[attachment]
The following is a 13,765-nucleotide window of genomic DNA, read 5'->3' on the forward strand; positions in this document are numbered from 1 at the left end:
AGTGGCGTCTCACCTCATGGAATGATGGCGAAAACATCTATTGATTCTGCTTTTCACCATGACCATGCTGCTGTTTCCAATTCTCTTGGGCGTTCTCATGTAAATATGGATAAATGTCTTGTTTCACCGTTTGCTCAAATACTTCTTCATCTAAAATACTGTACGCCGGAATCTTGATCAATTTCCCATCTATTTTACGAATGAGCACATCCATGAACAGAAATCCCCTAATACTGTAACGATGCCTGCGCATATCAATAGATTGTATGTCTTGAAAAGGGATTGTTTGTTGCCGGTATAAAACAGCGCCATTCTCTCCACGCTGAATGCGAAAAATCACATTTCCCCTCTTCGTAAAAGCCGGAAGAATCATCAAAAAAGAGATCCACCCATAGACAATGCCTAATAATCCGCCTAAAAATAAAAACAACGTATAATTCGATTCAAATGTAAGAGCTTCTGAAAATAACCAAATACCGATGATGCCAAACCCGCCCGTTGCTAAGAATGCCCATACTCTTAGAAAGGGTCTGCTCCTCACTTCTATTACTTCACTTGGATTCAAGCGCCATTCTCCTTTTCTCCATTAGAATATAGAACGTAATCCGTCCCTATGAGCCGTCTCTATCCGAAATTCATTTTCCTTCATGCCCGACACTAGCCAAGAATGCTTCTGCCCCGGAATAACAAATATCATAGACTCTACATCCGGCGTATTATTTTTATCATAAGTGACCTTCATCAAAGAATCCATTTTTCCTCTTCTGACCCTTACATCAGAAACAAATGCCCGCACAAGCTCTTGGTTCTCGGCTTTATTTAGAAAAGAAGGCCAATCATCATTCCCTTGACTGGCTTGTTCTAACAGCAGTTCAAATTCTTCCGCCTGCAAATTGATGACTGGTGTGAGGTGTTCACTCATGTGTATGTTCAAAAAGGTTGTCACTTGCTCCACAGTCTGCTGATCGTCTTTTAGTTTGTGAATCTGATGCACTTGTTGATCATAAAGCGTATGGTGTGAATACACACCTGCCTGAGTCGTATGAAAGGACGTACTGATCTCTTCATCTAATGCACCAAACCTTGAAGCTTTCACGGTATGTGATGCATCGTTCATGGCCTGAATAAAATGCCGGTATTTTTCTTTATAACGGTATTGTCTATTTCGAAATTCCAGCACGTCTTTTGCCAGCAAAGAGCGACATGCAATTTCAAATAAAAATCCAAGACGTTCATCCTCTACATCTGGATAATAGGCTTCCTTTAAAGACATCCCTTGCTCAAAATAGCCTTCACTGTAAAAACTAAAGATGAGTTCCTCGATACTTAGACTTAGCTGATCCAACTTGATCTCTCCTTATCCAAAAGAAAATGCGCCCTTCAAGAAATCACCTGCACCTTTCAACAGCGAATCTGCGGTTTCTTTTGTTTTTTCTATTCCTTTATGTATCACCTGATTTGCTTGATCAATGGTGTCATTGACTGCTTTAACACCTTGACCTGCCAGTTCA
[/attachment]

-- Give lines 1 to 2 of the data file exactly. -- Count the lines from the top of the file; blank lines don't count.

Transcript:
The following is a 13,765-nucleotide window of genomic DNA, read 5'->3' on the forward strand; positions in this document are numbered from 1 at the left end:
AGTGGCGTCTCACCTCATGGAATGATGGCGAAAACATCTATTGATTCTGCTTTTCACCATGACCATGCTGCTGTTTCCAATTCTCTTGGGCGTTCTCATGTAAATATGGATAAATGTCTTGTTTCACCGTTTGCTCAAATACTTCTTCATCTAAAATACTGTACGCCGGAATCTTGATCAATTTCCCATCTATTTTACGAATGAGCACATCCATGAACAGAAATCCCCTAATACTGTAACGATGCCTGCGCATATCAATAGATTGTATGTCTTGAAAAGGGATTGTTTGTTGCCGGTATAAAACAGCGCCATTCTCTCCACGCTGAATGCGAAAAATCACATTTCCCCTCTTCGTAAAAGCCGGAAGAATCATCAAAAAAGAGATCCACCCATAGACAATGCCTAATAATCCGCCTAAAAATAAAAACAACGTATAATTCGATTCAAATGTAAGAGCTTCTGAAAATAACCAAATACCGATGATGCCAAACCCGCCCGTTGCTAAGAATGCCCATACTCTTAGAAAGGGTCTGCTCCTCACTTCTATTACTTCACTTGGATTCAAGCGCCATTCTCCTTTTCTCCATTAGAATATAGAACGTAATCCGTCCCTATGAGCCGTCTCTATCCGAAATTCATTTTCCTTCATGCCCGACACTAGCCAAGAATGCTTCTGCCCCGGAATAACAAATATCATAGACTCTACATCCGGCGTATTATTTTTATCATAAGTGACCTTCATCAAAGAATCCATTTTTCCTCTTCTGACCCTTACATCAGAAACAAATGCCCGCACAAGCTCTTGGTTCTCGGCTTTATTTAGAAAAGAAGGCCAATCATCATTCCCTTGACTGGCTTGTTCTAACAGCAGTTCAAATTCTTCCGCCTGCAAATTGATGACTGGTGTGAGGTGTTCACTCATGTGTATGTTCAAAAAGGTTGTCACTTGCTCCACAGTCTGCTGATCGTCTTTTAGTTTGTGAATCTGATGCACTTGTTGATCATAAAGCGTATGGTGTGAATACACACCTGCCTGAGTCGTATGAAAGGACGTACTGATCTCTTCATCTAATGCACCAAACCTTGAAGCTTTCACGGTATGTGATGCATCGTTCATGGCCTGAATAAAATGCCGGTATTTTTCTTTATAACGGTATTGTCTATTTCGAAATTCCAGCACGTCTTTTGCCAGCAAAGAGCGACATGCAATTTCAAATAAAAATCCAAGACGTTCATCCTCTACATCTGGATAATAGGCTTCCTTTAAAGACATCCCTTGCTCAAAATAGCCTTCACTGTAAAAACTAAAGATGAGTTCCTCGATACTTAGACTTAGCTGATCCAACTTGATCTCTCCTTATCCAAAAGAAAATGCGCCCTTCAAGAAATCACCTGCACCTTTCAACAGCGAATCTGCGGTTTCTTTTGTTTTTTCTATTCCTTTATGTATCACCTGATTTGCTTGATCAATGGTGTCATTGACTGCTTTAACACCTTGACCTGCCAGTTCA